RIP Maurice Sendak

RIP Maurice Sendak

Tue, 2012-05-08 15:09


While still at high school, Maurice Sendak - June 10th 1928 - May 5th 2012 - worked for All-American Comics doing backgrounds and supplying storylines for the Mutt and Jeff strip. In 1951 he illustrated his first book.  He went on to write his own stories. Where the Wild Things Are the most well known of the more than 100 books he illustrated and the 20 he wrote and illustrated .
He also contributed to television series and designed sets and costumes in opera and ballet.
Of all children’s author/illustrators he tops the poll for most often objected to. Usually by parents concerned about his depictions of ‘scary’ stuff considered too strong for impressionable children - which sounds like a recommendation. Sendak’s take on the inner lives of children had him discussed by psychiatrists and educators as well as artists. Apart from his considerable artistic ability it was his original view of what children and their reading matter might be that made him so memorable.
Born in New York the child of Polish Jewish immigrants he has said that the events of World War II were the root of his approach to his art.  His  awareness of his extended family dying in the Holocaust shaping his views on life and death.
A winner of many awards, in 1970 Maurice Sendak was presented the Hans Christian Anderson award for childrens book illustration, the most prestigious award in the field, and in 1996 was honoured  by US President Bill Clinton with the National Medal of Arts.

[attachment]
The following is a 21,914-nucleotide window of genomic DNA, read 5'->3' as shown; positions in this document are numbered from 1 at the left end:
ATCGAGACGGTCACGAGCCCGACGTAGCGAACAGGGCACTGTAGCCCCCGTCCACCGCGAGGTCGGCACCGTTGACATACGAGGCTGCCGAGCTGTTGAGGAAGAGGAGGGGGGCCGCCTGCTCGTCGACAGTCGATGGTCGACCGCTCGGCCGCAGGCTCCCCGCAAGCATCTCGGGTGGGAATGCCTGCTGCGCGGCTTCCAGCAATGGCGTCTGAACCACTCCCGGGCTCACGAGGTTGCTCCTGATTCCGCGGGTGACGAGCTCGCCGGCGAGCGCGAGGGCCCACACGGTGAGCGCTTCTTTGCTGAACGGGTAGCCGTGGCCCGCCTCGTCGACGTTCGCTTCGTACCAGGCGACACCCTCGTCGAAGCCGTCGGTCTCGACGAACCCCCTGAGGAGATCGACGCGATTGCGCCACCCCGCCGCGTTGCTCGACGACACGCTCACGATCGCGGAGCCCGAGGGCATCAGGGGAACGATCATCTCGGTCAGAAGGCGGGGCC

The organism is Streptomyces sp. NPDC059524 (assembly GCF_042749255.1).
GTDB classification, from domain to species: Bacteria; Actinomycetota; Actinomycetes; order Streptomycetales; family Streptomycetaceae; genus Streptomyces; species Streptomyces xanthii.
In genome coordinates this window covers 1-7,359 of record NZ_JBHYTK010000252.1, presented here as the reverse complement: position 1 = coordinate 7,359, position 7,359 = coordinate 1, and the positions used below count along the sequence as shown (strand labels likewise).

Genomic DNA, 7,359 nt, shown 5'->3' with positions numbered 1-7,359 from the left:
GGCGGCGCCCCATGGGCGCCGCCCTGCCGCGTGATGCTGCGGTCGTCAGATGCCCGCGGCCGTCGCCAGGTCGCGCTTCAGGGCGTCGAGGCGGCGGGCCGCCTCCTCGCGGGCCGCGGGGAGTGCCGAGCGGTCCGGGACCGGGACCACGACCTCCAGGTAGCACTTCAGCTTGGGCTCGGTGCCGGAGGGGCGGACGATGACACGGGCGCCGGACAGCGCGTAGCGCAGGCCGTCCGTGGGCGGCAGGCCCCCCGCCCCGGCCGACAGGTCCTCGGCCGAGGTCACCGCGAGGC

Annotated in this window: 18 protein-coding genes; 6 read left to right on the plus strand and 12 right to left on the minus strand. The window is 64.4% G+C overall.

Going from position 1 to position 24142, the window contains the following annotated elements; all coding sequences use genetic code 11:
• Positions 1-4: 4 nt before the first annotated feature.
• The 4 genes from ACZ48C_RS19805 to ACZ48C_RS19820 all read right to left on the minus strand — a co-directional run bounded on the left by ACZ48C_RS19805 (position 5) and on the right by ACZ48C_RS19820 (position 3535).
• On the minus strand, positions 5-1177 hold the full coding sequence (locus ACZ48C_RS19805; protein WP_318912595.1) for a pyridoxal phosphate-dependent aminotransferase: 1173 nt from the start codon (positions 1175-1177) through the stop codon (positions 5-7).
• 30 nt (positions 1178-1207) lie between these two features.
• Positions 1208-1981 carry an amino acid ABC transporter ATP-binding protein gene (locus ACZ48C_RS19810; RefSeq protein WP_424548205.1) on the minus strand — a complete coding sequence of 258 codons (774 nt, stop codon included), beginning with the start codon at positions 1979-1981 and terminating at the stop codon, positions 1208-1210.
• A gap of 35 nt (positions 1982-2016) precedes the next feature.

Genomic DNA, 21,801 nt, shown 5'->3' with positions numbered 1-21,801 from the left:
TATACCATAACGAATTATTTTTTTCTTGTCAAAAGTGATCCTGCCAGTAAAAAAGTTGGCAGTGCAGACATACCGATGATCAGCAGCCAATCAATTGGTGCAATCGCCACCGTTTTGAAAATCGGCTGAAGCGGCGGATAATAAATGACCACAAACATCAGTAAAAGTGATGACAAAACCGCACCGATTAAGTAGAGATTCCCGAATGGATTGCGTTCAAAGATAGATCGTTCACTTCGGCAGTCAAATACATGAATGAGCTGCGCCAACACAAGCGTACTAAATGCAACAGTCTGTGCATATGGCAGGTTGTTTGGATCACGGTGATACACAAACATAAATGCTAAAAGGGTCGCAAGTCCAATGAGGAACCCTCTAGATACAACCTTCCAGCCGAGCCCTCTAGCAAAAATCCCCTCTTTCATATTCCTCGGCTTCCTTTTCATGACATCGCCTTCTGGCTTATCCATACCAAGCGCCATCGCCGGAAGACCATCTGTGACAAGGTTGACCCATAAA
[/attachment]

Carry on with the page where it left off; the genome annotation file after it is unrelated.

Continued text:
While still at high school, Maurice Sendak - June 10th 1928 - May 5th 2012 - worked for All-American Comics doing backgrounds and supplying storylines for the Mutt and Jeff strip. In 1951 he illustrated his first book.  He went on to write his own stories. Where the Wild Things Are the most well known of the more than 100 books he illustrated and the 20 he wrote and illustrated .
He also contributed to television series and designed sets and costumes in opera and ballet.
Of all children’s author/illustrators he tops the poll for most often objected to. Usually by parents concerned about his depictions of ‘scary’ stuff considered too strong for impressionable children - which sounds like a recommendation. Sendak’s take on the inner lives of children had him discussed by psychiatrists and educators as well as artists. Apart from his considerable artistic ability it was his original view of what children and their reading matter might be that made him so memorable.
Born in New York the child of Polish Jewish immigrants he has said that the events of World War II were the root of his approach to his art.  His  awareness of his extended family dying in the Holocaust shaping his views on life and death.
A winner of many awards, in 1970 Maurice Sendak was presented the Hans Christian Anderson award for childrens book illustration, the most prestigious award in the field, and in 1996 was honoured  by US President Bill Clinton with the National Medal of Arts.

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